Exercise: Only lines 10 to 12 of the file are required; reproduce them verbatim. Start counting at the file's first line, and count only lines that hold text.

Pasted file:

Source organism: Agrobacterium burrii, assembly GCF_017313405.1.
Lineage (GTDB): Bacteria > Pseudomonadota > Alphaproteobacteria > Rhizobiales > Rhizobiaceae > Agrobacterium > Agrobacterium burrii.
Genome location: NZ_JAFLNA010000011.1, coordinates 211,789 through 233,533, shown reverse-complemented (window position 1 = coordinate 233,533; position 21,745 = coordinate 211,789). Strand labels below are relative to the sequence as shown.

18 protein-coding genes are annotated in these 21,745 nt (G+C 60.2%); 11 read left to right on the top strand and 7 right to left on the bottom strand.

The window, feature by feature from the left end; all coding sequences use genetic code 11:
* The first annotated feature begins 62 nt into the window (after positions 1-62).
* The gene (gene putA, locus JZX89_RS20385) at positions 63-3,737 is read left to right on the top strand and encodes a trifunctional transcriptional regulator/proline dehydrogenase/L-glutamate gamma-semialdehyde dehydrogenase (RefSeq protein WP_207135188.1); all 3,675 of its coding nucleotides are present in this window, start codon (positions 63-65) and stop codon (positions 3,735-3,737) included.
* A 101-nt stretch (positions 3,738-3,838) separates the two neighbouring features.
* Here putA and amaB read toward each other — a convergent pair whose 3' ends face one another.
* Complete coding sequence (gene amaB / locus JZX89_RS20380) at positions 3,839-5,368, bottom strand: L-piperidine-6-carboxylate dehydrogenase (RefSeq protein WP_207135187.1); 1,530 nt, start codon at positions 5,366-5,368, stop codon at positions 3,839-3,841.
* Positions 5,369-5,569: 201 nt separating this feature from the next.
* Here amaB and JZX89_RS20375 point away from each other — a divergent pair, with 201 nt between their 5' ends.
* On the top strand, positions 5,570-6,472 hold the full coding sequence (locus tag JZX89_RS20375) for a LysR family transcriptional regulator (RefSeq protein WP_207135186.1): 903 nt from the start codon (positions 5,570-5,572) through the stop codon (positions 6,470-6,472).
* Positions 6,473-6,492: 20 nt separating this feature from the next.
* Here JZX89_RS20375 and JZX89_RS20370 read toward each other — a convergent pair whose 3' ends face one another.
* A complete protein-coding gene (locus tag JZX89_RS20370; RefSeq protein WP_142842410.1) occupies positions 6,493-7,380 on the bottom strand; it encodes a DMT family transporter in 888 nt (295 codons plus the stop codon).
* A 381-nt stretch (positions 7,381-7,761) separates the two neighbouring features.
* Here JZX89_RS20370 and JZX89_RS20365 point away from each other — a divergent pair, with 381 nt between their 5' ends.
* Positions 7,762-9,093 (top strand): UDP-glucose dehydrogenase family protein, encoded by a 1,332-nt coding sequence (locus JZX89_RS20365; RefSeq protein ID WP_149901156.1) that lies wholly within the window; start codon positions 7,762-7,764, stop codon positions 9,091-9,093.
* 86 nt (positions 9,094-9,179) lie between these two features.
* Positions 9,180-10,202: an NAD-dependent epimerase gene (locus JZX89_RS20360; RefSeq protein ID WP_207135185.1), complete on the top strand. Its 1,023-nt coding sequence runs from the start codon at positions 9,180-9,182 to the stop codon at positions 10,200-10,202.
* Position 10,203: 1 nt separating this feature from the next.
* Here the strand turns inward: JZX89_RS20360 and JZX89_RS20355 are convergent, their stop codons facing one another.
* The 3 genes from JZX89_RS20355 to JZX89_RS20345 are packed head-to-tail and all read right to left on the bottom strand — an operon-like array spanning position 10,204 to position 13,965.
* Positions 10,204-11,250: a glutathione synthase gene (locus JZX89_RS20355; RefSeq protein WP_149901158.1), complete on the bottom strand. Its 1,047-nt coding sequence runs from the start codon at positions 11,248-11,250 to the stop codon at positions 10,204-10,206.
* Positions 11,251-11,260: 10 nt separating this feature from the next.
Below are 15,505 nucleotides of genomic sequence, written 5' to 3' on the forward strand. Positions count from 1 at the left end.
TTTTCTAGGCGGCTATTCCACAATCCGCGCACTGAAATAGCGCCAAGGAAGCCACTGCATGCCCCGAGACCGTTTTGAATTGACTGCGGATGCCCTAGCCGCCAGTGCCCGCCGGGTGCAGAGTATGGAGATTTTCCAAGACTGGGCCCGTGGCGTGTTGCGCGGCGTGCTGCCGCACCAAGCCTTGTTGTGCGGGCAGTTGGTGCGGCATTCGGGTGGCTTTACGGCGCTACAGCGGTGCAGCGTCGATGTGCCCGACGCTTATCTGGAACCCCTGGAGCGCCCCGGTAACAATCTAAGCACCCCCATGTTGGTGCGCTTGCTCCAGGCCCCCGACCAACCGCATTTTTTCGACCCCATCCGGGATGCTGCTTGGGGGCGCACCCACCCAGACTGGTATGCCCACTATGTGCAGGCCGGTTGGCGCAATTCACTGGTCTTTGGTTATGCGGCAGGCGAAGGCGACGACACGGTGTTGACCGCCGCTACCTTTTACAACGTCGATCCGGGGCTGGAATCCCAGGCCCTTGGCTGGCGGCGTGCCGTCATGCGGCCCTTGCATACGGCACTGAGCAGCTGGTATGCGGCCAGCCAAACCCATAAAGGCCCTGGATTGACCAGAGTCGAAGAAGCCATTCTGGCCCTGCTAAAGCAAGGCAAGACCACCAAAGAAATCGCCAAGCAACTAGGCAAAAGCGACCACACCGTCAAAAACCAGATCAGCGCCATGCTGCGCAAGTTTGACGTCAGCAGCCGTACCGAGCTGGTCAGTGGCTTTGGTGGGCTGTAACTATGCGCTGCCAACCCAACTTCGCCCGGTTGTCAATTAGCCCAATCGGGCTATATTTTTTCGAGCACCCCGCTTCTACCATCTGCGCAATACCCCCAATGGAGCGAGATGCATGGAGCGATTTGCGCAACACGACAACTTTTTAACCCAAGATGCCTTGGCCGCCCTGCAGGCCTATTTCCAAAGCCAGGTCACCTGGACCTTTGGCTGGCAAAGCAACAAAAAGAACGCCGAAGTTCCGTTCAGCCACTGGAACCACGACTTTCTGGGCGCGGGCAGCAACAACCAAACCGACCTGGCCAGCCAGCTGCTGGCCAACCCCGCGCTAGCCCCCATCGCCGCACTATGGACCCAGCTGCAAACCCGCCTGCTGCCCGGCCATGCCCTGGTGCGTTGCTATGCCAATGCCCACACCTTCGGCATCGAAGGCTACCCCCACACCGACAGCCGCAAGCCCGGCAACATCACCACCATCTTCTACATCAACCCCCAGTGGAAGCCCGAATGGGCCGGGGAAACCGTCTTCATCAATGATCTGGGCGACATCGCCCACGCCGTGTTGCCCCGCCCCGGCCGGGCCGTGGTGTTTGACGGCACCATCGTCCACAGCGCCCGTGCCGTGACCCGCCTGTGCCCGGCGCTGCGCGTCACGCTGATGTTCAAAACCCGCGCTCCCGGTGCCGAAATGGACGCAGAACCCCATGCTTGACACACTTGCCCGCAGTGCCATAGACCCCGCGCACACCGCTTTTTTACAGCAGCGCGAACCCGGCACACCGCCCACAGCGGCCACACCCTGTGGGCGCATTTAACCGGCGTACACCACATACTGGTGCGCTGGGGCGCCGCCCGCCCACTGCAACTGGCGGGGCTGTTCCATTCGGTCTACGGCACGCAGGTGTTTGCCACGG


* Complete coding sequence (gene amaB / locus JZX89_RS20380) at positions 3,839-5,368, bottom strand: L-piperidine-6-carboxylate dehydrogenase (RefSeq protein WP_207135187.1); 1,530 nt, start codon at positions 5,366-5,368, stop codon at positions 3,839-3,841.
* Positions 5,369-5,569: 201 nt separating this feature from the next.
* Here amaB and JZX89_RS20375 point away from each other — a divergent pair, with 201 nt between their 5' ends.